A more complete understanding of the present invention will be readily appreciated by one of ordinary skill in the art from the following detailed description of the best mode for carrying out the invention when taken in conjunction with the accompanying drawings.
FIG. 1 is a block diagram of an engine throttle control system according to the present invention;
FIG. 2 shows the basic blocks of the feedback control employed in the system of FIG. 1;
FIG. 3 is a flowchart depicting a method of computing desired motor torque for use as a row index in a motor current look-up table;
FIG. 4 shows a plot of motor rotor position vs. motor torque for several motor current levels;
FIGS. 5a and 5b show a plot of the desired main and secondary motor currents as a function of rotor position for different desired torques;
FIG. 6 shows the relationship of the position encoder in the system and the torque characteristics of the variable reluctance motor that positions the throttle; and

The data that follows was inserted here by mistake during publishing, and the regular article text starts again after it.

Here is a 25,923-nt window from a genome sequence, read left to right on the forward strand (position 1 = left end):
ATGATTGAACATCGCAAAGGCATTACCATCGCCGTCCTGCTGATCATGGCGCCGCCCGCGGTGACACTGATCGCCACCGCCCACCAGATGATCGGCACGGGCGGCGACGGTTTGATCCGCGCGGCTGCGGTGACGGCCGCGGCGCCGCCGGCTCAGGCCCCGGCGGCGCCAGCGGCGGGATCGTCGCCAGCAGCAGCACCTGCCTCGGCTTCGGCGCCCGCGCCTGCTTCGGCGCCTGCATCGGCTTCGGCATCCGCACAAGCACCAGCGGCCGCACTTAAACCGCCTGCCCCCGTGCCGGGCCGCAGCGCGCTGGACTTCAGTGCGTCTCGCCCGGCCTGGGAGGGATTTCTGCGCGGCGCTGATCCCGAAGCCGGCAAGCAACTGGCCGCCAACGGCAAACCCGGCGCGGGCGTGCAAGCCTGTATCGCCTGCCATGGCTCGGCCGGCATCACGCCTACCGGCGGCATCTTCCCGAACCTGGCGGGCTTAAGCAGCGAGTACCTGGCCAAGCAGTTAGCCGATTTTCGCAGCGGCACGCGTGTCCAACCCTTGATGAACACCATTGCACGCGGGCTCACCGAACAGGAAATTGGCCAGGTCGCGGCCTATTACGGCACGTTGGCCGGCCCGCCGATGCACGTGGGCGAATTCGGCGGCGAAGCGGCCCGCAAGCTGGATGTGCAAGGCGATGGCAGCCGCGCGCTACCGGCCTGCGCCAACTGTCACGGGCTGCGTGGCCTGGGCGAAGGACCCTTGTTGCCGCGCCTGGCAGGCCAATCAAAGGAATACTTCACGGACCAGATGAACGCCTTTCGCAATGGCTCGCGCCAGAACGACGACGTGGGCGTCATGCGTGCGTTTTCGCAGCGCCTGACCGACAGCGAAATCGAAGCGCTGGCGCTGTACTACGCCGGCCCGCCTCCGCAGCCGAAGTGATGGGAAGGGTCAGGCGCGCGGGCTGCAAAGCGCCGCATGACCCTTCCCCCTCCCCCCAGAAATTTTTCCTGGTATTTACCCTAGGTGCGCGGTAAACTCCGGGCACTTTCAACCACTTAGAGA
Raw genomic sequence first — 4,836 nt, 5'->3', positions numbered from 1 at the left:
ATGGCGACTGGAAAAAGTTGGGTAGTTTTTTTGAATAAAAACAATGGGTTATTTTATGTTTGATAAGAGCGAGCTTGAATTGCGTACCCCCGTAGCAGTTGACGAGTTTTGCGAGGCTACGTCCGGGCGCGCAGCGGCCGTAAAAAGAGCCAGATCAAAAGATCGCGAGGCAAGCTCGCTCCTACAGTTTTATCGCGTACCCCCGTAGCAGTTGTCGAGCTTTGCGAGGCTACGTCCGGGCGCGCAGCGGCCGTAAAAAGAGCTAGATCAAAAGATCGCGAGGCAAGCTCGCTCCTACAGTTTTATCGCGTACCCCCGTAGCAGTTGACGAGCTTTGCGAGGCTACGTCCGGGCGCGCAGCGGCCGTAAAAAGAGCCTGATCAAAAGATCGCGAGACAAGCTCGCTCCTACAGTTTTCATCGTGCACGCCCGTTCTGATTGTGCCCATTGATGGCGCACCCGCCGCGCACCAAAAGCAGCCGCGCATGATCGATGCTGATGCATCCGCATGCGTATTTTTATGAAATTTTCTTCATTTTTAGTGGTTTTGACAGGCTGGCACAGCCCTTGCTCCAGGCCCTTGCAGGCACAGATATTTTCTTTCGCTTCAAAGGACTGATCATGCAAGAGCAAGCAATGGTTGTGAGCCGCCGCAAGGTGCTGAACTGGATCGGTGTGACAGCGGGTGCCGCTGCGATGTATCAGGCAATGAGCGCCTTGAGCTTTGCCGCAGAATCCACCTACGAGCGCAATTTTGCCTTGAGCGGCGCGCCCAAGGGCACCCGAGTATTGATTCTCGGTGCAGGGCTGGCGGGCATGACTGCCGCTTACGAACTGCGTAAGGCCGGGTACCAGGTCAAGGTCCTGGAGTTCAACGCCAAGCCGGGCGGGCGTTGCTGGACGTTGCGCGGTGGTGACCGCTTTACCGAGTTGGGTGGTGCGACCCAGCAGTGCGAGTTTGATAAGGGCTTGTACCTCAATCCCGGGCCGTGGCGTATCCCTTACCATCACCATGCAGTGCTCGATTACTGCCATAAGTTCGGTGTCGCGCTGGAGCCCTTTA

FIGS. 7a and 7b are flowcharts depicting use of the row index of FIG. 3, and a column index based on motor rotor position, to access main and secondary phase motor current look-up tables for driving the motor of the system.
Referring now to FIG. 1, a block diagram illustrating an electronic throttle control system according to the present invention is shown. The control system, indicated generally by reference numeral 20, includes a microprocessor-based electronic controller 22 which contains memory for storing various calibration parameters and engine operating parameters, and control logic. As is known, the control logic within controller 22 may utilize a variety of hardware and software to carry out various control functions and strategies. For example, the control logic may include program instructions which are executed by a microprocessor, in addition to dedicated electronic circuits which perform various functions such as signal conditioning and the like.